20. The AT does have a social aspect to it. Since October when I first posted in this thread my Troop has covered from Snickers Gap in Va to Pine Grove in Pa. If you want to be around less people just leave early in the season. I have been following on YouTube a guy called Earlyriser, He should be finishing the AT very soon. He left early and really only bumped into weekend day hikers until the weather became warm. He also put up some high mileage days so he does hike in the loose groups that usually form.
  21. Our boys vote each year for where they want to go. For the last four or more years they have voted to return to the same camp. It's a great camp and the boys have fun and do well. It is a 4 hour drive to the camp. We usually have two shifts of parents that either stay the first part of the week or the last part of the week. We also have a former scoutmaster whose son has aged out years ago but still serves stay for the week each year. The boys have voted next year to go to a camp that is much closer to home next summer.
  22. Treat clothing with permethrin before you go. Directions are below. http://sectionhiker.com/permethrin-soak-method-guide/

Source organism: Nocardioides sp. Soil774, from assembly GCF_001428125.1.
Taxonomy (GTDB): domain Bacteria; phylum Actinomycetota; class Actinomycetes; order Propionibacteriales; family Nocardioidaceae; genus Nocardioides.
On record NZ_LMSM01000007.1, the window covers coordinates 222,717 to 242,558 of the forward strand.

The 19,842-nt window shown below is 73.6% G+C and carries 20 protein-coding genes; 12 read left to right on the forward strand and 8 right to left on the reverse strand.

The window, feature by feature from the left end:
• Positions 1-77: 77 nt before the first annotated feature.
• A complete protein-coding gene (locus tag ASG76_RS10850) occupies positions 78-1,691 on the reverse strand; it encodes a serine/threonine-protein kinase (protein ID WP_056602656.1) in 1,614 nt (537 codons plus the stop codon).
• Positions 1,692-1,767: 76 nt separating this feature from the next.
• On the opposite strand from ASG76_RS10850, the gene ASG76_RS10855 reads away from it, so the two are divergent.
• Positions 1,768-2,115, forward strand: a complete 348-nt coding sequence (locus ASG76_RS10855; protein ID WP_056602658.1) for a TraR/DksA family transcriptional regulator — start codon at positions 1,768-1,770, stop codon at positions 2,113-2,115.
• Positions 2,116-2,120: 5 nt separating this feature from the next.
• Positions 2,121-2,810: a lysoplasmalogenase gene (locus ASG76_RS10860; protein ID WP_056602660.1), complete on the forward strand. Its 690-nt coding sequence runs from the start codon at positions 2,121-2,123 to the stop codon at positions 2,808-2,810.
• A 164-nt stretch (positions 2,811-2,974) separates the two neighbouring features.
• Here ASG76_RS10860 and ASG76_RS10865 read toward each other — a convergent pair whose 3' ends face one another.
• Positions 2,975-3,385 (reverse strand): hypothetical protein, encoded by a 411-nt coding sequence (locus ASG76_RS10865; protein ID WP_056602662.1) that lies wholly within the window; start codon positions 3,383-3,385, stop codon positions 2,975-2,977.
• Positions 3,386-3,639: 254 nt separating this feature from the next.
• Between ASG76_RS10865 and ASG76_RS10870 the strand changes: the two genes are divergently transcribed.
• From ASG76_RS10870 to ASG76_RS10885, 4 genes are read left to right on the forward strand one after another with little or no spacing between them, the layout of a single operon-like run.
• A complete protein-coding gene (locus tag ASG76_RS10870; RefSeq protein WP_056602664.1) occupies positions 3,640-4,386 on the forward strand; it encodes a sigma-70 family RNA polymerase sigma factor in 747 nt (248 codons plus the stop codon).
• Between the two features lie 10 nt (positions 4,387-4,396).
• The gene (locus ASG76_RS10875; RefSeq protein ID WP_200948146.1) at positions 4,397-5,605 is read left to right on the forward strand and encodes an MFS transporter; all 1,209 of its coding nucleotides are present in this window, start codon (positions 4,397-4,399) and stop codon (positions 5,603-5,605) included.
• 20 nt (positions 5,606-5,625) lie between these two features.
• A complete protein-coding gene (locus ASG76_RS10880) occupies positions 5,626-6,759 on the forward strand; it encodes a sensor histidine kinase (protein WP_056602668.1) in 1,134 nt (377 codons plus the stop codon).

23. Our crew has decided that each crew member will carry an extra 2lt soft platypus bottle to deal with dry camps. We found that it is a manageable weight to carry. On our shakedown hike we also found that they were useful for hauling water when the shelters water source was a distance from the campsite.
  24. On our shakedown trips we get up at 6am and try to be on the trail by 7am at the latest. We usually stop after a while to eat a cold breakfast. We plan on traveling at a two mile an hour pace and add another hour for every thousand feet of elevation change.
  25. Move Forward and ignore the past. By getting worked up about her behavior your letting her control you. Not worth it.
  • Create New...